Aaron Lawson double-homicide trial in Phillips deaths is delayed
by GREG KAYLOR, Banner Staff Writer
Sep 26, 2012 | 2602 views | 0 0 comments | 4 4 recommendations | email to a friend | print
Aaron Lawson
Aaron Lawson
A double-homicide trial set to begin Tuesday has been continued after the defense asked for an evidentiary ruling from the Criminal Court of Appeals.

Aaron Lawson was charged with two counts of first-degree murder regarding the April 2011 shooting deaths of Charles “Eddie” and Debbie Phillips.

Tuesday, defense attorney Randy Rogers addressed the court about Lawson’s mental state at the time of the reported murders.

District Attorney General Stephen Hatchett disagreed with the introduction of some of the alleged expert testimony which the defense planned to present.

In court document motion, Hatchett requested the court “find the proposed expert testimony relating to the defendant’s inability to form premeditation be found inadmissible.”

Hatchett also noted in the motion, “It is well established law in the state of Tennessee that a defendant can offer expert testimony to negate the requisite culpable mental state. For expert testimony to be admissable, the testimony must meet two prongs. (1) The defendant has a mental disease or defect and that (2) because of the mental disease or defect, the defendant lacks the capacity ... for the requisite mens rea (Latin for ‘Guilty Mind).’”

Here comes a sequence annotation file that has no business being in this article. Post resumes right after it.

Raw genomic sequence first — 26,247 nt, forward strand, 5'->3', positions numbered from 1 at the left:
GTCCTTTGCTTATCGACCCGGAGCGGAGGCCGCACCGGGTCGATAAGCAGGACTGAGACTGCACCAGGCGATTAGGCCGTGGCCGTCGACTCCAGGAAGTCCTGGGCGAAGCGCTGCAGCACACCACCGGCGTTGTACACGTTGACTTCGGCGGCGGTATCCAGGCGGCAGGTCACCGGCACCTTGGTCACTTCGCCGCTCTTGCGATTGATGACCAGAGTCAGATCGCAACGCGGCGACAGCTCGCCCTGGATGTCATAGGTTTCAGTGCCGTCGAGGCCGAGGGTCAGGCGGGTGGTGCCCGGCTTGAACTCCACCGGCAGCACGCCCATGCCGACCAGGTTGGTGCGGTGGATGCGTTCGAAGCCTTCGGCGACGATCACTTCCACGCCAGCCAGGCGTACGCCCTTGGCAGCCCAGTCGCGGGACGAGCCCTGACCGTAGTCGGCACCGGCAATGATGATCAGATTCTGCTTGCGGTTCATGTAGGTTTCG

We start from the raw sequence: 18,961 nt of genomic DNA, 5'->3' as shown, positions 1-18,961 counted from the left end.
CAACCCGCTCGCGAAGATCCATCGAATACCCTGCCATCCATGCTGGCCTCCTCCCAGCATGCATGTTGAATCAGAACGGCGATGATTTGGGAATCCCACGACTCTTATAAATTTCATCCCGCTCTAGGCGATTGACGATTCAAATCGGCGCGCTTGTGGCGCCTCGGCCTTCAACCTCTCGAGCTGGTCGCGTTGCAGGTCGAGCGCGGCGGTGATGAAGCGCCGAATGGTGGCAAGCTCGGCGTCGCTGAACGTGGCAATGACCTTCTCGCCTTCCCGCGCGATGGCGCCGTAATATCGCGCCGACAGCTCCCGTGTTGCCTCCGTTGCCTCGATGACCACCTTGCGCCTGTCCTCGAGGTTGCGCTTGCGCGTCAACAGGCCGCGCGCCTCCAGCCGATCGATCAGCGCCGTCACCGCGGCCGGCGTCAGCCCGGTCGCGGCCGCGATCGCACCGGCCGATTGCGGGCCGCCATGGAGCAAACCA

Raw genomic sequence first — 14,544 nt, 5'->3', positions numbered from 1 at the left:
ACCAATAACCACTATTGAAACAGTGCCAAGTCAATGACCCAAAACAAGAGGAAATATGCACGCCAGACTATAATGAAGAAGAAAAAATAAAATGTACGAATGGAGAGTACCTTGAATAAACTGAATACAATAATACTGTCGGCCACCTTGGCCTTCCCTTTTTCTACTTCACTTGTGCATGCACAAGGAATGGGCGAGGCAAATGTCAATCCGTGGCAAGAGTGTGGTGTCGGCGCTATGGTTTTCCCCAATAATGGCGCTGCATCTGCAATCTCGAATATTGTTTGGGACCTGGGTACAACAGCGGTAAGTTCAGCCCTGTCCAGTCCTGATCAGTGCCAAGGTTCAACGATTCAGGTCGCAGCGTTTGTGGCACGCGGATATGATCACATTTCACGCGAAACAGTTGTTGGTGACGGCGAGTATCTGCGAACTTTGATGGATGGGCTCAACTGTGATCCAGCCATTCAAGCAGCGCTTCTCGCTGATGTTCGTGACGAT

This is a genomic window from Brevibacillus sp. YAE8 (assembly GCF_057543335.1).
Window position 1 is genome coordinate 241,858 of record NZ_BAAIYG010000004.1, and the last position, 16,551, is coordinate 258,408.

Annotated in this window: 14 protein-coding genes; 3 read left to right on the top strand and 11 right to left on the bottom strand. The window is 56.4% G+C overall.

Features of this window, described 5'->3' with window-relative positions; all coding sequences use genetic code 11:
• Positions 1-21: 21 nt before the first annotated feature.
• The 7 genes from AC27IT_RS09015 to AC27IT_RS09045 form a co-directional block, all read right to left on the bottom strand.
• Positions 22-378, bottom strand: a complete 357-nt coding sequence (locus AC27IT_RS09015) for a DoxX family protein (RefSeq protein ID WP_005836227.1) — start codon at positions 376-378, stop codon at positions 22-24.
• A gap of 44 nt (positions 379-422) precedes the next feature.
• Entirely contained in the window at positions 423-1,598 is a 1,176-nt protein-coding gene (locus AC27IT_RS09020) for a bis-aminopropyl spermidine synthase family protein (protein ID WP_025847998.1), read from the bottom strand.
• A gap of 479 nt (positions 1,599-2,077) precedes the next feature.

Rogers argued that over time, Lawson had been on at least “eight medications” for mental disease or defect.

According to investigative reports from the Bradley County Sheriff’s Office, Lawson allegedly went to the couple’s Leatha Lane residence on April 19 and shot them outside their home.

The shooting reportedly stemmed from a domestic situation in connection with the Phillips’ grandchild. Lawson is reportedly the estranged father of the child.

“To the contrary, the report goes into great detail about the defendant’s abuse of illegal narcotics and the effects this illegal drug use has had on the defendant. The only mention of what could be considered a mental disease or defect is a finding of a ‘history of mood disturbance, probably (emphasis added) of a bi-polar type, another condition that can result in uncontrollable rage and impulsive behavior,” noted Hatchet in his motion.

The Court of Criminal Appeals will decide whether or not to accept the appeal. If the appeal is accepted then the Court of Criminal Appeals will render a ruling on the admissibility of the evidence, according to Hatchett.

Bradley County court officials burned the midnight oil contacting the jury panels who were scheduled to report to the court for the trial Tuesday.

According to Bradley County Court Clerk Gayla Miller, as a courtesy, all panels were contacted by midnight and informed not to report for the jury selection process.